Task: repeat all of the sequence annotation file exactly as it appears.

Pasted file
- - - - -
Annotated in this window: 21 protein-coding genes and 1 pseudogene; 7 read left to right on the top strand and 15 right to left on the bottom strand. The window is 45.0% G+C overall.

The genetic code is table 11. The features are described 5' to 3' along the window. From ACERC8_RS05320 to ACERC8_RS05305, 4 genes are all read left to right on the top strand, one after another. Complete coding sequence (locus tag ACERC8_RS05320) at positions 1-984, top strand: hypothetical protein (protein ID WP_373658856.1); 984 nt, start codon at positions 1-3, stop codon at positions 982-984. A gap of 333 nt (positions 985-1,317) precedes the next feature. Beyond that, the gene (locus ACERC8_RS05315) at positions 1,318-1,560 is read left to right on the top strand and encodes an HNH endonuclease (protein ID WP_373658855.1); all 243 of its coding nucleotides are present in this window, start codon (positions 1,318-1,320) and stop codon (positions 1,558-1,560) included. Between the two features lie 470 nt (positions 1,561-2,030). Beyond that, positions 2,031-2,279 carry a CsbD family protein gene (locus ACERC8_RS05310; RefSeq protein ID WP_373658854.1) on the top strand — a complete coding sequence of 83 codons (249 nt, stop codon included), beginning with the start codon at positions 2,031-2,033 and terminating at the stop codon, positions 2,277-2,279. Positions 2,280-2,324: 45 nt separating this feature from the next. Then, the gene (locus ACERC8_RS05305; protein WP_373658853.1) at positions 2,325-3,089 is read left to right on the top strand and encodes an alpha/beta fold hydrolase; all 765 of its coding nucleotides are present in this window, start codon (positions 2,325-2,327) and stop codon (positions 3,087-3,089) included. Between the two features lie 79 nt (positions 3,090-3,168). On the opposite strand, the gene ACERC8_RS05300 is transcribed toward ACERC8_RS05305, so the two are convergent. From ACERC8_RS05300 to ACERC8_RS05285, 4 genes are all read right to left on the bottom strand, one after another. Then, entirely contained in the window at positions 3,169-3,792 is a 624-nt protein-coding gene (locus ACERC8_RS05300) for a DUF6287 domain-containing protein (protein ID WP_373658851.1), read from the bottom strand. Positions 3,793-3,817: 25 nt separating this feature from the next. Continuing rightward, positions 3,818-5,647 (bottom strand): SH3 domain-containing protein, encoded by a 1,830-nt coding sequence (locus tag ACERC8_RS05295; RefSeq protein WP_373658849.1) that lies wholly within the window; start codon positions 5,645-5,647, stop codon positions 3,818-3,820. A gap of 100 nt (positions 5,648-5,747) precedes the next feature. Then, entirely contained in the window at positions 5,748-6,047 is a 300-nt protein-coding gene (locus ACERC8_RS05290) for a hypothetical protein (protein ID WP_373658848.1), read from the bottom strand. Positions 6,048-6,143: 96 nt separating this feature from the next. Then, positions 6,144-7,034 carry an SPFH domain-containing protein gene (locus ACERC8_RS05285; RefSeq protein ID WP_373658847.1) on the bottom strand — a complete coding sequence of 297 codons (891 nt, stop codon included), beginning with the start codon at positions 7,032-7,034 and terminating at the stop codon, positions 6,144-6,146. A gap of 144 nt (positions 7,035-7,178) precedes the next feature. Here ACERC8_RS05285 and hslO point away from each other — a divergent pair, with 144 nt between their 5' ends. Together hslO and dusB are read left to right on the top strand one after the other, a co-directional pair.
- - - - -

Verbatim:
Annotated in this window: 21 protein-coding genes and 1 pseudogene; 7 read left to right on the top strand and 15 right to left on the bottom strand. The window is 45.0% G+C overall.

The genetic code is table 11. The features are described 5' to 3' along the window. From ACERC8_RS05320 to ACERC8_RS05305, 4 genes are all read left to right on the top strand, one after another. Complete coding sequence (locus tag ACERC8_RS05320) at positions 1-984, top strand: hypothetical protein (protein ID WP_373658856.1); 984 nt, start codon at positions 1-3, stop codon at positions 982-984. A gap of 333 nt (positions 985-1,317) precedes the next feature. Beyond that, the gene (locus ACERC8_RS05315) at positions 1,318-1,560 is read left to right on the top strand and encodes an HNH endonuclease (protein ID WP_373658855.1); all 243 of its coding nucleotides are present in this window, start codon (positions 1,318-1,320) and stop codon (positions 1,558-1,560) included. Between the two features lie 470 nt (positions 1,561-2,030). Beyond that, positions 2,031-2,279 carry a CsbD family protein gene (locus ACERC8_RS05310; RefSeq protein ID WP_373658854.1) on the top strand — a complete coding sequence of 83 codons (249 nt, stop codon included), beginning with the start codon at positions 2,031-2,033 and terminating at the stop codon, positions 2,277-2,279. Positions 2,280-2,324: 45 nt separating this feature from the next. Then, the gene (locus ACERC8_RS05305; protein WP_373658853.1) at positions 2,325-3,089 is read left to right on the top strand and encodes an alpha/beta fold hydrolase; all 765 of its coding nucleotides are present in this window, start codon (positions 2,325-2,327) and stop codon (positions 3,087-3,089) included. Between the two features lie 79 nt (positions 3,090-3,168). On the opposite strand, the gene ACERC8_RS05300 is transcribed toward ACERC8_RS05305, so the two are convergent. From ACERC8_RS05300 to ACERC8_RS05285, 4 genes are all read right to left on the bottom strand, one after another. Then, entirely contained in the window at positions 3,169-3,792 is a 624-nt protein-coding gene (locus ACERC8_RS05300) for a DUF6287 domain-containing protein (protein ID WP_373658851.1), read from the bottom strand. Positions 3,793-3,817: 25 nt separating this feature from the next. Continuing rightward, positions 3,818-5,647 (bottom strand): SH3 domain-containing protein, encoded by a 1,830-nt coding sequence (locus tag ACERC8_RS05295; RefSeq protein WP_373658849.1) that lies wholly within the window; start codon positions 5,645-5,647, stop codon positions 3,818-3,820. A gap of 100 nt (positions 5,648-5,747) precedes the next feature. Then, entirely contained in the window at positions 5,748-6,047 is a 300-nt protein-coding gene (locus ACERC8_RS05290) for a hypothetical protein (protein ID WP_373658848.1), read from the bottom strand. Positions 6,048-6,143: 96 nt separating this feature from the next. Then, positions 6,144-7,034 carry an SPFH domain-containing protein gene (locus ACERC8_RS05285; RefSeq protein ID WP_373658847.1) on the bottom strand — a complete coding sequence of 297 codons (891 nt, stop codon included), beginning with the start codon at positions 7,032-7,034 and terminating at the stop codon, positions 6,144-6,146. A gap of 144 nt (positions 7,035-7,178) precedes the next feature. Here ACERC8_RS05285 and hslO point away from each other — a divergent pair, with 144 nt between their 5' ends. Together hslO and dusB are read left to right on the top strand one after the other, a co-directional pair.